Girls Made of Snow and Glass by Melissa Bashardoust

Girls Made of Snow and Glass is an absolute must-read for anyone who enjoys fairytale retellings or reimaginings. Along with Heartless by Marissa Meyer, this is the best one I’ve ever read. What author, Melissa Bashardoust, does in this book that is really cool and different from other reimaginings is that she gives the story some major feminist twists and makes the two main characters (the Snow White and Evil Queen characters) so dynamic that they are barely recognizable by the end of the story. Lynet is sick and tired of being told how much she looks like the dead Queen, her mother. She is even more tired of her father, the King, making her stop climbing trees and playing too rough beca

The Hollow Girl by Hillary Monahan

Daaaaaang. In The Hollow Girl, Bethan executes the most brutal rape revenge I’ve seen since Lisbeth Salander in The Girl With the Dragon Tattoo. Bethan lives with her Gran in their vardo within a traveling community of other Romani (Gypsies). Gran is the much-respected drabarni (wisewoman, witch) in the community. Bethan is her apprentice. One of Bethan’s jobs is to sell their herbs and medicinal remedies in the market. While working at the market, Bethan meets Martyn, a yellow-haired diddicoy (non-Romani) who sells produce from his family’s farm at the spot right next to hers. Their meeting changes everything. The disgustingly evil, entitled, son of the chieftain, Silas, has his sigh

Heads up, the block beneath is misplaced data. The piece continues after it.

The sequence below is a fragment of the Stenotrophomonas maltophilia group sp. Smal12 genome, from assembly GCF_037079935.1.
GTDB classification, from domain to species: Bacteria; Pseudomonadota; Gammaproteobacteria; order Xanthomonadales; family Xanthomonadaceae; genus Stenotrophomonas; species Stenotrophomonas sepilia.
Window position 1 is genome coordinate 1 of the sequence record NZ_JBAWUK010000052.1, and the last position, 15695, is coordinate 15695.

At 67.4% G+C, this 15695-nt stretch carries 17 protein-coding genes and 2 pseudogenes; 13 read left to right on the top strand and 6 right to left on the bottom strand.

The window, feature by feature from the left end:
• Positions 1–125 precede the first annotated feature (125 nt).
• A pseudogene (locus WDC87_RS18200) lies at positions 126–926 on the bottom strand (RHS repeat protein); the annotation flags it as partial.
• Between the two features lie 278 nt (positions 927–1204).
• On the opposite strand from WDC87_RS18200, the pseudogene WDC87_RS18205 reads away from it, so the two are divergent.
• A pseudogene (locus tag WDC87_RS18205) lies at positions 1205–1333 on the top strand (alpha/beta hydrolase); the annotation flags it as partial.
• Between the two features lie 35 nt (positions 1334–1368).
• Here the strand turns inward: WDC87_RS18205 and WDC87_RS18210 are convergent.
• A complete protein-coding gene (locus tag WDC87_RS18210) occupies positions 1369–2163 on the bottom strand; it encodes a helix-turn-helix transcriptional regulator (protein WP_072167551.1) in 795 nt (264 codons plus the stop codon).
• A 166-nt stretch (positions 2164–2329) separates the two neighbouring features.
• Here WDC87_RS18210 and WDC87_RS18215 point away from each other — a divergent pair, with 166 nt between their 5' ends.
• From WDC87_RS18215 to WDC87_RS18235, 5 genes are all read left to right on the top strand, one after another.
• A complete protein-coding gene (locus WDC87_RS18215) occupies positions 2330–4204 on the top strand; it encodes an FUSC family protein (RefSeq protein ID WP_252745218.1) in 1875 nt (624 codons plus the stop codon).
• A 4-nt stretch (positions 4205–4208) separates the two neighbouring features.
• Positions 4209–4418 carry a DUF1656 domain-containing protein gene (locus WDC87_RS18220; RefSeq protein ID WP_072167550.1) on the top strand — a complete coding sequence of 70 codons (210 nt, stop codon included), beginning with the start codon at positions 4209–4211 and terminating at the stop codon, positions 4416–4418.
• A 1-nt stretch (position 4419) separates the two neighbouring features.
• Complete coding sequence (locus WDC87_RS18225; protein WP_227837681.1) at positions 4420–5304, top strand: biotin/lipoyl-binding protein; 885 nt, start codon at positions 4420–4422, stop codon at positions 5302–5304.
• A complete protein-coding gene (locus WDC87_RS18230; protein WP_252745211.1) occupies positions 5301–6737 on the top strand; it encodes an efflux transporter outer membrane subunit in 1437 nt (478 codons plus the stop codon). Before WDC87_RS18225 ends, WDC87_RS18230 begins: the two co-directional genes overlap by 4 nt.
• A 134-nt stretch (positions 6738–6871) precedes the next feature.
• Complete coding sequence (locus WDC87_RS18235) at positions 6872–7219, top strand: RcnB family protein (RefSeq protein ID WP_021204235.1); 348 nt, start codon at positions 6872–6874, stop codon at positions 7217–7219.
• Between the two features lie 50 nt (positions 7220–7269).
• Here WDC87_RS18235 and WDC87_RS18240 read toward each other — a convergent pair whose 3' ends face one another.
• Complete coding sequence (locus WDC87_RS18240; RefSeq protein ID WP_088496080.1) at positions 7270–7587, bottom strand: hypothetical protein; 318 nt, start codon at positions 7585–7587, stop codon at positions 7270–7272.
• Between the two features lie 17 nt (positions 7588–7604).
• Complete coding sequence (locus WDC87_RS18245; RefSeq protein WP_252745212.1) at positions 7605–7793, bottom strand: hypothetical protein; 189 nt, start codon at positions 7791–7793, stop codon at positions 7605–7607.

Nowhere Girls by Amy Reed

Although I didn’t plan it this way, my timing for picking up this book was perfect. My reading of Nowhere Girls coincided with the Women’s March and the Times Up / #metoo movement. This could be the official YA novel of the movement. When Grace’s mother is shamed from her position as “guest speaker” in their extremely conservation Southern Baptist Church in Kentucky, her family moves to Eugene, Oregon, where Mom is given the pastorship of a more free-thinking, non-denominational church. In her new bedroom, she finds disturbing words etched in the wood around the window and inside the closet - “Kill me now,” “I’m already dead,” and more. She learns that the previous resident of her bedroom